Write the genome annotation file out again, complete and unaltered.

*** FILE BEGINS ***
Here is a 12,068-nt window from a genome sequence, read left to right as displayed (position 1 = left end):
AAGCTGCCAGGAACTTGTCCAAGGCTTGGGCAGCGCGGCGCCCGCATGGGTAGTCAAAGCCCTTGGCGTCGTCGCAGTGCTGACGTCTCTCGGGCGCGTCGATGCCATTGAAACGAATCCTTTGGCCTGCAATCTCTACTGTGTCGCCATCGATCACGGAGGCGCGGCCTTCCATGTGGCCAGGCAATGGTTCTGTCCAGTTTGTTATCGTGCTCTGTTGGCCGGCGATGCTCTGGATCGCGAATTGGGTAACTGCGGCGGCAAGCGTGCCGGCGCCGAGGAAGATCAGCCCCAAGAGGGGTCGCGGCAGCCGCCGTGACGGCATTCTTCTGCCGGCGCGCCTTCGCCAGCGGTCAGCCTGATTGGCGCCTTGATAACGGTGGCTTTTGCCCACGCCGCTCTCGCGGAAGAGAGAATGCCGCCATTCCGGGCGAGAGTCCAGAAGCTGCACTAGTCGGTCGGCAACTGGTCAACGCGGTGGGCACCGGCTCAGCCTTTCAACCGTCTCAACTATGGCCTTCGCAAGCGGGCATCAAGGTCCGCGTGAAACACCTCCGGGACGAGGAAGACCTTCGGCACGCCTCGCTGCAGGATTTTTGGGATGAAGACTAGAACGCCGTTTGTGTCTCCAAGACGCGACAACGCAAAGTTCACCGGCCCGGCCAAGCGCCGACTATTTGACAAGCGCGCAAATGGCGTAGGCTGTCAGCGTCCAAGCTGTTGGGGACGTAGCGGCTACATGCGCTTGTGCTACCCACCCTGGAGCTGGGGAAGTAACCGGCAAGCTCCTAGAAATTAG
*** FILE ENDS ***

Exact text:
Here is a 12,068-nt window from a genome sequence, read left to right as displayed (position 1 = left end):
AAGCTGCCAGGAACTTGTCCAAGGCTTGGGCAGCGCGGCGCCCGCATGGGTAGTCAAAGCCCTTGGCGTCGTCGCAGTGCTGACGTCTCTCGGGCGCGTCGATGCCATTGAAACGAATCCTTTGGCCTGCAATCTCTACTGTGTCGCCATCGATCACGGAGGCGCGGCCTTCCATGTGGCCAGGCAATGGTTCTGTCCAGTTTGTTATCGTGCTCTGTTGGCCGGCGATGCTCTGGATCGCGAATTGGGTAACTGCGGCGGCAAGCGTGCCGGCGCCGAGGAAGATCAGCCCCAAGAGGGGTCGCGGCAGCCGCCGTGACGGCATTCTTCTGCCGGCGCGCCTTCGCCAGCGGTCAGCCTGATTGGCGCCTTGATAACGGTGGCTTTTGCCCACGCCGCTCTCGCGGAAGAGAGAATGCCGCCATTCCGGGCGAGAGTCCAGAAGCTGCACTAGTCGGTCGGCAACTGGTCAACGCGGTGGGCACCGGCTCAGCCTTTCAACCGTCTCAACTATGGCCTTCGCAAGCGGGCATCAAGGTCCGCGTGAAACACCTCCGGGACGAGGAAGACCTTCGGCACGCCTCGCTGCAGGATTTTTGGGATGAAGACTAGAACGCCGTTTGTGTCTCCAAGACGCGACAACGCAAAGTTCACCGGCCCGGCCAAGCGCCGACTATTTGACAAGCGCGCAAATGGCGTAGGCTGTCAGCGTCCAAGCTGTTGGGGACGTAGCGGCTACATGCGCTTGTGCTACCCACCCTGGAGCTGGGGAAGTAACCGGCAAGCTCCTAGAAATTAG